The increased use of natural gas doesn't appear to be waning, either. According to the U.S. Energy Information Administration, electricity generation from natural gas (33%) caught up to electricity generation from coal (33%) in 2015. As recently as 2000 natural gas was responsible for only about 15% of the nation's energy while coal was responsible for approximately 50%.  The current parity between the two is the result of a trend that began in the late 1990s, before the most recent regulations.

Posted by orrinj at 12:10 PM


I Am a Member of the Muslim Brotherhood, Not a Terrorist (GEHAD EL-HADDAD, FEBRUARY 22, 2017, NY Times)

I write this from the darkness of solitary confinement in Egypt's most notorious prison, where I have been held for more than three years. I am forced to write these words because an inquiry is underway in the United States regarding charges that the Muslim Brotherhood, an organization to which I have devoted years of my life, is a terrorist group.

We are not terrorists. The Muslim Brotherhood's philosophy is inspired by an understanding of Islam that emphasizes the values of social justice, equality and the rule of law. Since its inception in 1928, the Brotherhood has lived in two modes: surviving in hostile political environments or uplifting society's most marginalized. As such, we have been written about, spoken of, but rarely heard from. It is in that spirit that I hope these words find light.

We are a morally conservative, socially aware grass-roots movement that has dedicated its resources to public service for the past nine decades. Our idea is very simple: We believe that faith must translate into action. That the test of faith is the good you want to do in the lives of others, and that people working together is the only way to develop a nation, meet the aspirations of its youth and engage the world constructively. We believe that our faith is inherently pluralistic and comprehensive and that no one has a divine mandate or the right to impose a single vision on society.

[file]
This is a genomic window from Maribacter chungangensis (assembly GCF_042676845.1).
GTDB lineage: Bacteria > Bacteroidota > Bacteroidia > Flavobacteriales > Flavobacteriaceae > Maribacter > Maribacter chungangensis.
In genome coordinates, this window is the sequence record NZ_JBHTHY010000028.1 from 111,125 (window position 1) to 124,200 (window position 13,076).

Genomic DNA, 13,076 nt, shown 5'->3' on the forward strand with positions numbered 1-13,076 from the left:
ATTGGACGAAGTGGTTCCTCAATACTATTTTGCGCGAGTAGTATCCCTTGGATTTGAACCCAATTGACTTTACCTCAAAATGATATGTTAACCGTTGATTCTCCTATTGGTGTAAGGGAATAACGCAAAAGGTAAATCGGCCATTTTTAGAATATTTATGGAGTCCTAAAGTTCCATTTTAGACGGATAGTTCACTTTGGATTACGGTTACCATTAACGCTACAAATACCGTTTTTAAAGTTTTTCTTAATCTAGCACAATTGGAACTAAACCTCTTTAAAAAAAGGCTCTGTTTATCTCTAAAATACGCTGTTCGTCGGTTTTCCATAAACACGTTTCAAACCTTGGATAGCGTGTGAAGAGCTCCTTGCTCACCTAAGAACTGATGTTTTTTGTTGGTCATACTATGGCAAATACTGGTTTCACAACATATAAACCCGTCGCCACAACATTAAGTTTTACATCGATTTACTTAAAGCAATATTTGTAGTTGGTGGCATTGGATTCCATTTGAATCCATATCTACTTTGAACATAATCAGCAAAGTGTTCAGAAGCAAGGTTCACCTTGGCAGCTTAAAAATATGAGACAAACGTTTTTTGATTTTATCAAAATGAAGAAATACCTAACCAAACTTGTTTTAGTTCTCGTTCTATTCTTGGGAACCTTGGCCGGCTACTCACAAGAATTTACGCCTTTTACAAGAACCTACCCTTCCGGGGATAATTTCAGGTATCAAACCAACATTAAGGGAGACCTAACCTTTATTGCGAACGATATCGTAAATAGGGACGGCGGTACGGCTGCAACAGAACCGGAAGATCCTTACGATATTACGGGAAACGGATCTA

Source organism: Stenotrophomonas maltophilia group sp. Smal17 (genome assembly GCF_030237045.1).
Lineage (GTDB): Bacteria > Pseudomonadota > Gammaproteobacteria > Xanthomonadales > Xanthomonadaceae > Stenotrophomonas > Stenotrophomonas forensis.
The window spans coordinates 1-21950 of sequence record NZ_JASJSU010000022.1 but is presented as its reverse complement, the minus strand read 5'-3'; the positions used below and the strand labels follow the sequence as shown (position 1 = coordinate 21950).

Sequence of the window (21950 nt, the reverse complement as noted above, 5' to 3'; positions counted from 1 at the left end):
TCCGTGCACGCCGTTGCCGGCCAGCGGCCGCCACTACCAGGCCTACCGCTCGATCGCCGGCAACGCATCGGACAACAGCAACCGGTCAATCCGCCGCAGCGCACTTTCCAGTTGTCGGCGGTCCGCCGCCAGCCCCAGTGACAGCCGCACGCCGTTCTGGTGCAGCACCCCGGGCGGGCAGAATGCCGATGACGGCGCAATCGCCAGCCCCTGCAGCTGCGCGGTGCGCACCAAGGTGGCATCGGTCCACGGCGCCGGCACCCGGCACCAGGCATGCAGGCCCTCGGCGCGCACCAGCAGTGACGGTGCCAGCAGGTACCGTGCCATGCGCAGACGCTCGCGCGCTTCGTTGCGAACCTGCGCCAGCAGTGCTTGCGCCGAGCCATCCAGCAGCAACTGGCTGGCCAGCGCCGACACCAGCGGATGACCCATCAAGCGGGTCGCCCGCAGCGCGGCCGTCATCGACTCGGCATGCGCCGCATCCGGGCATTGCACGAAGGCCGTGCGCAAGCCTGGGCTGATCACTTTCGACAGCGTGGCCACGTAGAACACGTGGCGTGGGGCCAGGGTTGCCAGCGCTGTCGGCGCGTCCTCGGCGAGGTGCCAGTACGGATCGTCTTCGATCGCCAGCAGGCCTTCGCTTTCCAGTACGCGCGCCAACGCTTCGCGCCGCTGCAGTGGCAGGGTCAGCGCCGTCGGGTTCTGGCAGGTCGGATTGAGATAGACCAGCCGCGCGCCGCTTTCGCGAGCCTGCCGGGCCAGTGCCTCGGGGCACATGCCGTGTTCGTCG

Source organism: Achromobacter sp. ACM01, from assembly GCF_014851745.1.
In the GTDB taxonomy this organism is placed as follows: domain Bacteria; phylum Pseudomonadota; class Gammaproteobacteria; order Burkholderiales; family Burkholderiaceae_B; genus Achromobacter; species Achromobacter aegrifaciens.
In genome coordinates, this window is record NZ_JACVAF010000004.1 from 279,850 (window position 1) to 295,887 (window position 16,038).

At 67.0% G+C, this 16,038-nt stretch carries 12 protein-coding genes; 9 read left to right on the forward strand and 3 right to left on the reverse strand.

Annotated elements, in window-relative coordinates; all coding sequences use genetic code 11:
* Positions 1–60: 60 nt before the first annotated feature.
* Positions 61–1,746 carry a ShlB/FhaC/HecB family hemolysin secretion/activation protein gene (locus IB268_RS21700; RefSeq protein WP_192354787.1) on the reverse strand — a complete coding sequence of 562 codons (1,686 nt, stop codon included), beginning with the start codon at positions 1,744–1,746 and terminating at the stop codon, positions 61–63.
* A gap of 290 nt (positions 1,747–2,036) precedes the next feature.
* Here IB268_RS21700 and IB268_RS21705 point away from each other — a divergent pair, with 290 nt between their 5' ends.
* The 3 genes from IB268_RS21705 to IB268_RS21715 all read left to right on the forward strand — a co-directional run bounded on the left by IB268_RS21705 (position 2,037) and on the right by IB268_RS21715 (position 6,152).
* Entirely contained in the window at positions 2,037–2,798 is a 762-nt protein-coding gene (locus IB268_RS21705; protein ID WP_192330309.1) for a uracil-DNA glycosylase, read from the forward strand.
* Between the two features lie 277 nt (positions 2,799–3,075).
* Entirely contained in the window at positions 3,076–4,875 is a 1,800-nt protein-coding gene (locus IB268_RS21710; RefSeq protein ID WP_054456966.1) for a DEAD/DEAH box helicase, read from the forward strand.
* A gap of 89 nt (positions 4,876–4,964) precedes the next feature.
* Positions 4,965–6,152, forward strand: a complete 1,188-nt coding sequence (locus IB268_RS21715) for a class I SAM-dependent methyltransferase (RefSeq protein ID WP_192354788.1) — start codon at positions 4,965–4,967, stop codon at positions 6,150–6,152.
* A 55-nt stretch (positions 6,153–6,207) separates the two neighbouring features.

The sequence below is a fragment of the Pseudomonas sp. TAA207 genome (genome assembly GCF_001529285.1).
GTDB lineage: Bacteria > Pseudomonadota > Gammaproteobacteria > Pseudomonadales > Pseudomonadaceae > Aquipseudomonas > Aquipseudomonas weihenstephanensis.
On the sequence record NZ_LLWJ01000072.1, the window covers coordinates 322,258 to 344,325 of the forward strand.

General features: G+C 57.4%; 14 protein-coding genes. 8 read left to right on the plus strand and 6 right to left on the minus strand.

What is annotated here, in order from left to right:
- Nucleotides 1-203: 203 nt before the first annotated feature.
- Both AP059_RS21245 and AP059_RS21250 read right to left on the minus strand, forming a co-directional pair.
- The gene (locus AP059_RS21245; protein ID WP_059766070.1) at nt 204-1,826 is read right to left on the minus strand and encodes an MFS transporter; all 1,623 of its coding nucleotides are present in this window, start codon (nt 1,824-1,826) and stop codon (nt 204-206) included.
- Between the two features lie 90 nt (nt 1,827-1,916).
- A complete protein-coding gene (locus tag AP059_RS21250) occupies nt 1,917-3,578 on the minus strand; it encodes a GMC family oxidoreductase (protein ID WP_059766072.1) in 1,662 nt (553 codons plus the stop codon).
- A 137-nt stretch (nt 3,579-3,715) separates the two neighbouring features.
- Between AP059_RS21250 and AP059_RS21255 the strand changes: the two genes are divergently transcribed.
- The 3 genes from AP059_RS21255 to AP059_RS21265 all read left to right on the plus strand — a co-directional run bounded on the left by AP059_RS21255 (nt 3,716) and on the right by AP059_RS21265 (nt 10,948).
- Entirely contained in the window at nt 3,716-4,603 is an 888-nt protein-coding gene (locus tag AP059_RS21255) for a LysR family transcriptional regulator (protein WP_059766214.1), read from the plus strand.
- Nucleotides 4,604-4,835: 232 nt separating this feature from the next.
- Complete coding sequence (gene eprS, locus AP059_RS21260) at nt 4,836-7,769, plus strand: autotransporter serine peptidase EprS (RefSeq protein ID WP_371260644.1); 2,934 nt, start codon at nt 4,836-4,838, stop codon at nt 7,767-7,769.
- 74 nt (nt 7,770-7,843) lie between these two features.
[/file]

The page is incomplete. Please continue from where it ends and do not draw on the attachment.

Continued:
Since our inception, we have been engaged politically in the institutions of our country as well as socially to address the direct needs of people. Despite being the most persecuted group under former President Hosni Mubarak's rule in Egypt, our involvement in the Parliament, either in coalitions with other political groups or as independents, is a testament to our commitment to legal change and reform. We spoke truth to power in an environment full of rubber-stamp parties. We worked with independent pro-democracy organizations against plans to hand the presidency to Mr. Mubarak's son. We also worked closely with an array of professional syndicates and labor unions.

During the one year of Egypt's nascent democracy, we were dedicated to reforming state institutions to harbor further democratic rule. We were unaware of the amount of pushback we would receive from hard-liners in these institutions. We were ill-equipped to handle the level of corruption within the state. We pursued reforms through government, ignoring public protest in the streets. We were wrong. By now I am sure many books have been written about what we got wrong, but any fair analysis of the facts will show that we are fundamentally opposed to the use of force. Our flaws are many, but violence is not one.

Posted by orrinj at 11:53 AM


Yavlinsky Says 1917 'Detour' Led Russia Into 100-Year 'Dead End' (Robert Coalson, 3/05/17, Radio Liberty)

In a contribution for RFE/RL's Russian Service titled Back To February, [ liberal politician and Yabloko party candidate for the 2018 presidential election Grigory Yavlinsky] Yavlinsky argues that, between the abdication of Russian Tsar Nicholas II in February 1917 and the Bolshevik seizure of power in October, Russia took a "detour" into a 100-year "dead end."

Russia's historical path, Yavlinsky says, was disrupted by the October coup and the January 1918 dispersal of the Constituent Assembly that had been elected to determine the form of the country's future government.

"Since that time, Russia has not had a legitimate government," Yavlinsky writes.

The February Revolution came about, Yavlinsky argues, because the monarchy had rejected political modernization and because whole swaths of a dynamically changing society -- former serfs, the emerging bourgeoisie, the growing working class -- had no opportunities to influence political processes.